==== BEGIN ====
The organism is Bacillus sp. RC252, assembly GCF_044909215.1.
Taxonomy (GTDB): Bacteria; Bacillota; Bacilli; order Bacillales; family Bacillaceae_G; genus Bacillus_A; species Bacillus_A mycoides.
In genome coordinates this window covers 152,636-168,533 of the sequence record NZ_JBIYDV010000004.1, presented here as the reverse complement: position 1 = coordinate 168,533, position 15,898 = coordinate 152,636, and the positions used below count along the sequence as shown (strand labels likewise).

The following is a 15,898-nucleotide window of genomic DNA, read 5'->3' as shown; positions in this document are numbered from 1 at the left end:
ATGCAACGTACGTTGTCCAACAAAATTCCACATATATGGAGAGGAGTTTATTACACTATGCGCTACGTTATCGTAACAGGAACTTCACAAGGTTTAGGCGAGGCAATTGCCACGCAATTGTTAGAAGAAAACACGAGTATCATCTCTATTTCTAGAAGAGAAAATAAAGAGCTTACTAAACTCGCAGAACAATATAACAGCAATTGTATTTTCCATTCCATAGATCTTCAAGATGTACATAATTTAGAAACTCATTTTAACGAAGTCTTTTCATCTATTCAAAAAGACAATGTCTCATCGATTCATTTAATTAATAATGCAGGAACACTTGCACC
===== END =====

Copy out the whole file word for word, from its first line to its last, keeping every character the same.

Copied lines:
The organism is Bacillus sp. RC252, assembly GCF_044909215.1.
Taxonomy (GTDB): Bacteria; Bacillota; Bacilli; order Bacillales; family Bacillaceae_G; genus Bacillus_A; species Bacillus_A mycoides.
In genome coordinates this window covers 152,636-168,533 of the sequence record NZ_JBIYDV010000004.1, presented here as the reverse complement: position 1 = coordinate 168,533, position 15,898 = coordinate 152,636, and the positions used below count along the sequence as shown (strand labels likewise).

The following is a 15,898-nucleotide window of genomic DNA, read 5'->3' as shown; positions in this document are numbered from 1 at the left end:
ATGCAACGTACGTTGTCCAACAAAATTCCACATATATGGAGAGGAGTTTATTACACTATGCGCTACGTTATCGTAACAGGAACTTCACAAGGTTTAGGCGAGGCAATTGCCACGCAATTGTTAGAAGAAAACACGAGTATCATCTCTATTTCTAGAAGAGAAAATAAAGAGCTTACTAAACTCGCAGAACAATATAACAGCAATTGTATTTTCCATTCCATAGATCTTCAAGATGTACATAATTTAGAAACTCATTTTAACGAAGTCTTTTCATCTATTCAAAAAGACAATGTCTCATCGATTCATTTAATTAATAATGCAGGAACACTTGCACC